Belgium 1-1 Wales: An imperfect ending
Aaron Ramsey’s late equaliser took some of the gloss off Belgium’s final World Cup qualifier as Wales drew 1-1 in Belgium. Kevin De Bruyne’s opener ultimately was insufficient but in the end it was but a minor blip as Marc Wilmots’ men can look forward to a first major tournament in twelve years next summer in Brazil.It was rather appropriate given the celebatory nature of the occasion that the newly crowned King Filip was on hand to greet both sets of players before kick-off. Although close to 10,000 fans braved the inclement weather on Sunday to watch the first training session back on home soil, the victory in Croatia meant that this game would be the triumphant homecoming and celebration of not only the achievement itself but the huge strides made over the course of this qualification campaign.
Marc Wilmots made five changes to the side that sealed qualification with a 1-2 win in Zagreb. As slated well beforehand, Sébastien Pocognoli and Thomas Vermaelen came in at the back, with the Arsenal man captaining. Mousa Dembélé began in midfield alongside Witsel and De Bruyne, whose positional shift allowed Mirallas to start, while Nacer Chadli took Hazard’s spot on the left in support of last Friday’s superhero Romelu Lukaku.
As has often been the case in this campaign, les Diables Rouges eased their way into proceedings and if anything, Wales were more comfortable but one of the hallmarks of this team under Wilmots has been resistance to panic, an ability to manage the game efficiently and patience when not everything is running smoothly. It’s tempting to say these are the kinds of attributes that would stand a team in good stead in the pressure cooker situation of a tournament in the hotbed of football, Brazil.
The game failed to kick into life in the first half resulting in a Mexican wave going all around the national stadium. Even the Prime Minister, King Philippe and the head of the Belgian FA, François De Keersmacker, all joined in. It might have been indicative of a lacklustre affair but it was also a sign of the party atmosphere, which now accompanies Belgian home games. How times have changed. Toby Alderweireld’s deflected shot hit the crossbar towards the end of the opening 45 minutes as Belgium went up a gear but de Rode Duivels were unable to break the deadlock in the first half.
Eden Hazard came on just before the hour in an effort to reinvigorate the side and inject energy and quality in the final third, just as he had done in the 2-0 in at home to Scotland when his second half introduction inspired the side to turn a 0-0 scoreline into a 2-0 win. Three minutes after his introduction he hooked a right-footed shot wide of Hennessey’s goal after Lukaku had teed him up. Shortly afterwards, he jinked past two men and was this time denied by the Welsh goalkeeper.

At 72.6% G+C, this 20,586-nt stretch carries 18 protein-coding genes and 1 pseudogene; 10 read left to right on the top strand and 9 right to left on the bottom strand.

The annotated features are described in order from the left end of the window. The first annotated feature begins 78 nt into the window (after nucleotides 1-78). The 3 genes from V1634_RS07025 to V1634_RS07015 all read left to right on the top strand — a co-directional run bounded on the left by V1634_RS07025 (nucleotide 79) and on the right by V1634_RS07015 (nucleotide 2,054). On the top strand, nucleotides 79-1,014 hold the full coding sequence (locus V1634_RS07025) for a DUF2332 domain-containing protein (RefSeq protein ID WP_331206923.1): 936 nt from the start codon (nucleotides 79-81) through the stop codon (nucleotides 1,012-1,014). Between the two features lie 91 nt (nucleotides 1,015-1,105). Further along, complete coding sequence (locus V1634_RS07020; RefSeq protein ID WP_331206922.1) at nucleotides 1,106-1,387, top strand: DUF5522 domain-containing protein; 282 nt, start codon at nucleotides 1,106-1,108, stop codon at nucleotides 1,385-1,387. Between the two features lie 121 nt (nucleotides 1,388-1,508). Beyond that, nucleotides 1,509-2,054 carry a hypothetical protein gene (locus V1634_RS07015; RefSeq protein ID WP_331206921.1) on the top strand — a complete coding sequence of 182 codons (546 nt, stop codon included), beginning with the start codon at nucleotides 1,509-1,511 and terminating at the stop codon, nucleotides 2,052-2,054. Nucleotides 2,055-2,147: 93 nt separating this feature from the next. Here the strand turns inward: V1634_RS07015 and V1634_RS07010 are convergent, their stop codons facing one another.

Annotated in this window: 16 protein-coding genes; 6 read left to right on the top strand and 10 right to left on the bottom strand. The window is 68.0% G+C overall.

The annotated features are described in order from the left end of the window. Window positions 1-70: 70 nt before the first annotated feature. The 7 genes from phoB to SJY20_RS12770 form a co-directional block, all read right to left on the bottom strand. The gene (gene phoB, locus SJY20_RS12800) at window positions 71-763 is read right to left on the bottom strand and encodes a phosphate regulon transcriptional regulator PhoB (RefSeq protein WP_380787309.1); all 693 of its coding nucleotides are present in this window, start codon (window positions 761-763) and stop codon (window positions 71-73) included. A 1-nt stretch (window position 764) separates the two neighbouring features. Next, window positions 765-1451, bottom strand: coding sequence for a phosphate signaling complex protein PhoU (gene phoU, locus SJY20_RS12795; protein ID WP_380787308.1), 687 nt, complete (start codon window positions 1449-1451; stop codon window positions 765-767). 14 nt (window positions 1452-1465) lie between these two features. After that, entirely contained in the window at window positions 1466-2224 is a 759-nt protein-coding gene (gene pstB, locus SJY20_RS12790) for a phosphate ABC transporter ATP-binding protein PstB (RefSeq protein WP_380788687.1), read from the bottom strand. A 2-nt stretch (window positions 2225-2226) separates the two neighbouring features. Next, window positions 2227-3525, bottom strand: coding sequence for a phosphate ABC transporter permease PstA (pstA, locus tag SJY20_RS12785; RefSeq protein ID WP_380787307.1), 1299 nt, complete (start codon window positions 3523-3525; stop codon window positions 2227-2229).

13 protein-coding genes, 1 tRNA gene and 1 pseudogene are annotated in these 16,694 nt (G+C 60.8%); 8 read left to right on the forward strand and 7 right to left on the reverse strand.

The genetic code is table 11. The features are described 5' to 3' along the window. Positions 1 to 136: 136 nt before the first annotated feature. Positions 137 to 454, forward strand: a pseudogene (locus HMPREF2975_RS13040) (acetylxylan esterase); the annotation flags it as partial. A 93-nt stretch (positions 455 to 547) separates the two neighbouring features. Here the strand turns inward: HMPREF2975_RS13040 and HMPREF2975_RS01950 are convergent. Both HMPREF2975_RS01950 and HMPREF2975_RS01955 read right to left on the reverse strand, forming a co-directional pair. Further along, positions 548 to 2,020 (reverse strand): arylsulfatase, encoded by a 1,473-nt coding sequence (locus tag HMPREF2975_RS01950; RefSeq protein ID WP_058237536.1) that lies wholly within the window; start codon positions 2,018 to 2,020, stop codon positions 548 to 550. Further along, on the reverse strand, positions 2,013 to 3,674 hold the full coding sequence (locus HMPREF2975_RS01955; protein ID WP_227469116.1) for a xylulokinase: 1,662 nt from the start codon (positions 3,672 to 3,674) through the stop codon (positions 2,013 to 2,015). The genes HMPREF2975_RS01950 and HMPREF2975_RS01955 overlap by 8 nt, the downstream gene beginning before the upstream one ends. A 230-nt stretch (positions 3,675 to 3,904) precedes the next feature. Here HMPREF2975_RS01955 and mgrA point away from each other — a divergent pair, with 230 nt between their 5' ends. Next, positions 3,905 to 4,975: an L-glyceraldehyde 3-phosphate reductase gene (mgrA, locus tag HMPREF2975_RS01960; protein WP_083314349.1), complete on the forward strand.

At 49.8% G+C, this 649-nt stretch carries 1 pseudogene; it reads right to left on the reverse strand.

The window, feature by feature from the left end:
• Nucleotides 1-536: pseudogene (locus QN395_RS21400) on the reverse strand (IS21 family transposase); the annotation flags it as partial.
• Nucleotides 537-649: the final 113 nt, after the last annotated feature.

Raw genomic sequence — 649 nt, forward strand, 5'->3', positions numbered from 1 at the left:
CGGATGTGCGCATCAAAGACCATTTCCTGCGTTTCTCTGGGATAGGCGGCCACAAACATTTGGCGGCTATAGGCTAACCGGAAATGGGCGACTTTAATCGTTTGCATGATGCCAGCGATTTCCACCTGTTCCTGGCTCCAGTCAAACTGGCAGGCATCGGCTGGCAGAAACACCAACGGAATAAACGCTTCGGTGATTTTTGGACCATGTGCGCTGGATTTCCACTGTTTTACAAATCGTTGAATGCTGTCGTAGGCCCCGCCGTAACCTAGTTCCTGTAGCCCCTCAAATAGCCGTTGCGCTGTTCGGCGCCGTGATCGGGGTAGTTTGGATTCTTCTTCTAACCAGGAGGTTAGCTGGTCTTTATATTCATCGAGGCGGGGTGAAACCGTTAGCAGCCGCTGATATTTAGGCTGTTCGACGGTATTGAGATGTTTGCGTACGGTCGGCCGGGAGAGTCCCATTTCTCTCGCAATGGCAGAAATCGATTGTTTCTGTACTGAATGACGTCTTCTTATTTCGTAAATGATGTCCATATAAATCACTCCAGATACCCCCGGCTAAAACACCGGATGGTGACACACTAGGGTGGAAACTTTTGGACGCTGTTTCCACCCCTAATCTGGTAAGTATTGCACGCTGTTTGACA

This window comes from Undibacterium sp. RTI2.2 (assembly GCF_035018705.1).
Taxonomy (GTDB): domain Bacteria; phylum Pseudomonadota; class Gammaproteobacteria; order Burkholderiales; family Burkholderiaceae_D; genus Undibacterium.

Hazard may have been the catalyst for the greater purpose shown in the second half but it was Kevin De Bruyne, who ultimately decided the outcome of the game. Lukaku again helped the ball on to an attacking player coming from deep and once De Bruyne had taken the ball past his man and reached the penalty box, there was little doubt he would score his fourth goal of the campaign. He drove his shot past Hennessey with the confidence of a man who although well down the pecking order at Chelsea, has been the best Belgian player over the course of the ten games.
Victory looked probable, if not certain and as such Marc Wilmots decided to take care of business. Having allowed himself to crack a smile when Axel Witsel, who played every minute of the qualifiers, tried the spectacular and volleyed wide, he introduced Zakaria Bakkali in place of Kevin Mirallas. Thank God it’s over!
Unfortunately, Aaron Ramsey continued his outstanding goalscoring form and equalised late on to give Craig Bellamy an assist in his final international for Wales. Marc Wilmots couldn’t hide his displeasure and his demanding nature was on show again tonight despite the fact that there wasn’t quite as much at stake. Of course, we cannot complain too much. Belgium won the group by nine points and didn’t lose a single game. Qualification was in the bag before the final round of fixtures and no team had a better defensive record.
These wonderful achievements won’t be taken for granted by the millions of fans with long and painful memories of a series of failed qualification campaigns. It wasn’t that many moons ago that Belgium conceded four at home to Austria, as many as they conceded in the ten games of this campaign. Full credit must go to the outstanding Thibaut Courtois (who also played every minute) whom Marc Wilmots would not swap for any other goalkeeper in the world. He’s had to patrol his goal behind a rotating cast of defenders (including Gillet!) but often stepped up to the plate when required and has been one of the cornerstones on which this relative success has been built.
It was almost inevitable that the occasion tonight would have a sense of being after the Lord Mayor’s show but that’s no bad thing. It keeps the players humble, not that Wilmots would allow anything else. Wilmots and Belgium have climbed what once must have seemed an impossible mountain. Now, the hard work begins in earnest ahead of an even greater challenge in Brazil next June.